Yes. Of course, stories don’t work on all people in the same ways. For example, in other work that I have done I’ve written about albatrosses. These birds are really incredible – I was particularly fascinated by the work they do to raise a single chick. Imagine: parents fling back and forth, month after month, to collect fish for their chick. Now, if you think about the fact that every generation, over millions of years, has made this immense effort; this is the work that holds this species in the world. [These kinds of evolutionary stories are, I think, another of the many ways in which we might explore the significance of extinction: what it means and why it matters.]
Which type of bird means a lot to you?
Lately I have been quite preoccupied with crows; my latest book is about them. These birds are loved by many but hated by others – for all sorts of reasons: because they caw loudly, because they make a mess, because they are suspected of causing declines in songbird populations (even though there is no real evidence for it), or perhaps just because they are associated with death and decay.
Since when do crows count as endangered bird species?
There are many different crow species worldwide. Most of them have adapted well to people and to changing environments; but some have not. The Hawaiian crow [‘alalā], for example, is a forest bird that can has not done well in populated areas. In Hawai‘i, as the forests were cleared and predators and diseases arrived, this species began to decline until by the early 2000s they were extinct in the wild; surviving only in captivity. So, while in Hawai’i (some) people are passionately trying to conserve this crow, in many other parts of the worlds very similar birds, other crow species, are being actively targeted and killed.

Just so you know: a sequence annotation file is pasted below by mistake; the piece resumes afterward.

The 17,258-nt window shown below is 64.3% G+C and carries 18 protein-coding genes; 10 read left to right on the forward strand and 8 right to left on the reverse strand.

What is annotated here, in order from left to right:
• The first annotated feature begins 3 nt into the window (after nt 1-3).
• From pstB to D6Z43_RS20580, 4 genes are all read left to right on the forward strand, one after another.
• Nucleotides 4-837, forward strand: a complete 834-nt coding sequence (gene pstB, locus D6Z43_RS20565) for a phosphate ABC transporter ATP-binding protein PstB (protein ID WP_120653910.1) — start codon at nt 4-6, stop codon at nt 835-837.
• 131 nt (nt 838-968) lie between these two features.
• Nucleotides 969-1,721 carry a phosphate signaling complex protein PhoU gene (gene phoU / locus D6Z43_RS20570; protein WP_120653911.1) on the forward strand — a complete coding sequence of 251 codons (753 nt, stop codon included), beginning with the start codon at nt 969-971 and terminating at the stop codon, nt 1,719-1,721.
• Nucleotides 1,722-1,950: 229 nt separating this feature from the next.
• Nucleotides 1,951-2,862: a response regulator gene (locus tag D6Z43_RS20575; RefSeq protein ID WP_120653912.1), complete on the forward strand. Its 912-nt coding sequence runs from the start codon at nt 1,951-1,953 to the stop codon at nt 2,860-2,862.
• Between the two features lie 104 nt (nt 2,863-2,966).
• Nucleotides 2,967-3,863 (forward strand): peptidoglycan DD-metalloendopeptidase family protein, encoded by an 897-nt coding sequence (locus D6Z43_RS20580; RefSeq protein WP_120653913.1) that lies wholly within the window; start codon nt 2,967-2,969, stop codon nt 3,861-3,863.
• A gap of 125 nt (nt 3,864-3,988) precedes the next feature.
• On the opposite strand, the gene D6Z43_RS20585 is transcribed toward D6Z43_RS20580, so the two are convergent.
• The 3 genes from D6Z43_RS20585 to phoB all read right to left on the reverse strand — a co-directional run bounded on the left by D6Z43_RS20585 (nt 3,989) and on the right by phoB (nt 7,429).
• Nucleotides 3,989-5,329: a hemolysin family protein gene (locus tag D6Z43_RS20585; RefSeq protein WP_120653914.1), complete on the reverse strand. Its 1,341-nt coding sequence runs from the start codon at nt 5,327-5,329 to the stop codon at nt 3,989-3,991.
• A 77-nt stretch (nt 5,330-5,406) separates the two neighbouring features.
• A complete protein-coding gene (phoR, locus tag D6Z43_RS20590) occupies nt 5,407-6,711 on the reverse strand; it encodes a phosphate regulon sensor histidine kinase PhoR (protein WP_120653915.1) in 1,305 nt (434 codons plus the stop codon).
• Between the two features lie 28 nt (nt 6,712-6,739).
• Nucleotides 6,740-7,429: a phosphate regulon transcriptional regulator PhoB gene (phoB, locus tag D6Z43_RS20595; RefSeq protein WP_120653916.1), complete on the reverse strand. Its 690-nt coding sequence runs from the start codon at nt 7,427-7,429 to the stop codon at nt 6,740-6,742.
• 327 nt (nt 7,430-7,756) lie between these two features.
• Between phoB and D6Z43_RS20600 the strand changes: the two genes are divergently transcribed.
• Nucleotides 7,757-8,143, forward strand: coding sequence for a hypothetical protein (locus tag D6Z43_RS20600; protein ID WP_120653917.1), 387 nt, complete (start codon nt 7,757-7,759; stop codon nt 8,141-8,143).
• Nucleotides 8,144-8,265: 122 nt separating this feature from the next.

Are you saying that crows are hunted?
Certainly, in many places, legally or illegally, mostly by annoyed local people or hunters – including in Germany. A prominent recent example in Europe was the effort to eradicate roughly 40 House crows [Corvus splendens] in the town of Hoek van Holland in the Netherlands: this population consists of the descendants of a few birds who likely stowed away on cargo ships arriving in the Port of Rotterdam. Although they had lived there for decades, a few years ago local authorities began to fear that they might begin to spread out to other parts of Europe. Since then, the order was given to eradicate them.
This sounds dramatic. But what exactly touches you so much about these animals?
For five years, I have moved between these worlds where crows are variously protected and killed. Although they are different species of crows, all of these birds have remarkably similar emotional and cognitive lives: crows are incredibly intelligent and social. Sometimes they are clearly listening and interacting with us. It was very interesting for me to experience this movement between sites of care and killing – and to pay attention to the often anthropocentric criteria with which [certain] people get to decide who lives and who dies.
Do you sometimes imagine what a world without birds would look like?
I don’t think that any of us can really imagine such a world. The incredible ecological, economic, cultural, and personal consequences of the disappearance of all of the world’s birds is impossible to really comprehend. I only know that our world would be dramatically different. But the very fact that people think they know what life would be like without birds, that they think they can imagine such a dramatically altered world – perhaps a place largely unchanged, just missing the sight and sound of feathered beings moving through the sky – is perhaps a key part of our problem.
Thom van Dooren, 38, is an anthropologist and environmental philosopher. The Australian teaches and researches in the interdisciplinary Environmental Humanities at the University of Sydney. His focus is on the subject of species extinction. He is currently on field research in Hawai‘i.